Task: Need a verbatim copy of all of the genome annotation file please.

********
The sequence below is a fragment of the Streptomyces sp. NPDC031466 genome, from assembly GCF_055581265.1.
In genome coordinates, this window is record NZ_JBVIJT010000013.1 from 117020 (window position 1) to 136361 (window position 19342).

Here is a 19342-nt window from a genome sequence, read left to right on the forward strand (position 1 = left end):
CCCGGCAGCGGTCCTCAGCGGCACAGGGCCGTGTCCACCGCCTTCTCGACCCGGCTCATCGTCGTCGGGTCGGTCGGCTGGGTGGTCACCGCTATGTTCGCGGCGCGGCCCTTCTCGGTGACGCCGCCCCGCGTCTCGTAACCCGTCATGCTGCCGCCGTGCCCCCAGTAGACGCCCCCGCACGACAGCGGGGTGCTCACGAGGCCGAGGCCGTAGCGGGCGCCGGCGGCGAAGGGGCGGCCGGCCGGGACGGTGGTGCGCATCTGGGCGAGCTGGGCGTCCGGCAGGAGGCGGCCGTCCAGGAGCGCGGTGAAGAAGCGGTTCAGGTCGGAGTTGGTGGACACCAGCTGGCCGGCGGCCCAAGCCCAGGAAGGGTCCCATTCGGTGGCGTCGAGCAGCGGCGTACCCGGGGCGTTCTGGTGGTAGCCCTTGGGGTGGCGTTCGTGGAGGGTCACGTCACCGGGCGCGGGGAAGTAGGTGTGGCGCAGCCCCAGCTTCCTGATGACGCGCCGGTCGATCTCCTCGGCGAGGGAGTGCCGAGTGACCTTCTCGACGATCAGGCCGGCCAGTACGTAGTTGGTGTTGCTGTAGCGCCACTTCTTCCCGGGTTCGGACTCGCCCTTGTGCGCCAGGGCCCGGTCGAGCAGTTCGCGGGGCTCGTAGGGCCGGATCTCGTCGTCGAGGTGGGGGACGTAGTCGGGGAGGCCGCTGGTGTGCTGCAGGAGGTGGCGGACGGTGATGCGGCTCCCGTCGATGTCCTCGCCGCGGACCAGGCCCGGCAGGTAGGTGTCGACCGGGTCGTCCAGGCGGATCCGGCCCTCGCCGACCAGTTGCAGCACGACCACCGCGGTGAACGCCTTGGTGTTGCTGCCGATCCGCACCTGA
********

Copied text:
The sequence below is a fragment of the Streptomyces sp. NPDC031466 genome, from assembly GCF_055581265.1.
In genome coordinates, this window is record NZ_JBVIJT010000013.1 from 117020 (window position 1) to 136361 (window position 19342).

Here is a 19342-nt window from a genome sequence, read left to right on the forward strand (position 1 = left end):
CCCGGCAGCGGTCCTCAGCGGCACAGGGCCGTGTCCACCGCCTTCTCGACCCGGCTCATCGTCGTCGGGTCGGTCGGCTGGGTGGTCACCGCTATGTTCGCGGCGCGGCCCTTCTCGGTGACGCCGCCCCGCGTCTCGTAACCCGTCATGCTGCCGCCGTGCCCCCAGTAGACGCCCCCGCACGACAGCGGGGTGCTCACGAGGCCGAGGCCGTAGCGGGCGCCGGCGGCGAAGGGGCGGCCGGCCGGGACGGTGGTGCGCATCTGGGCGAGCTGGGCGTCCGGCAGGAGGCGGCCGTCCAGGAGCGCGGTGAAGAAGCGGTTCAGGTCGGAGTTGGTGGACACCAGCTGGCCGGCGGCCCAAGCCCAGGAAGGGTCCCATTCGGTGGCGTCGAGCAGCGGCGTACCCGGGGCGTTCTGGTGGTAGCCCTTGGGGTGGCGTTCGTGGAGGGTCACGTCACCGGGCGCGGGGAAGTAGGTGTGGCGCAGCCCCAGCTTCCTGATGACGCGCCGGTCGATCTCCTCGGCGAGGGAGTGCCGAGTGACCTTCTCGACGATCAGGCCGGCCAGTACGTAGTTGGTGTTGCTGTAGCGCCACTTCTTCCCGGGTTCGGACTCGCCCTTGTGCGCCAGGGCCCGGTCGAGCAGTTCGCGGGGCTCGTAGGGCCGGATCTCGTCGTCGAGGTGGGGGACGTAGTCGGGGAGGCCGCTGGTGTGCTGCAGGAGGTGGCGGACGGTGATGCGGCTCCCGTCGATGTCCTCGCCGCGGACCAGGCCCGGCAGGTAGGTGTCGACCGGGTCGTCCAGGCGGATCCGGCCCTCGCCGACCAGTTGCAGCACGACCACCGCGGTGAACGCCTTGGTGTTGCTGCCGATCCGCACCTGA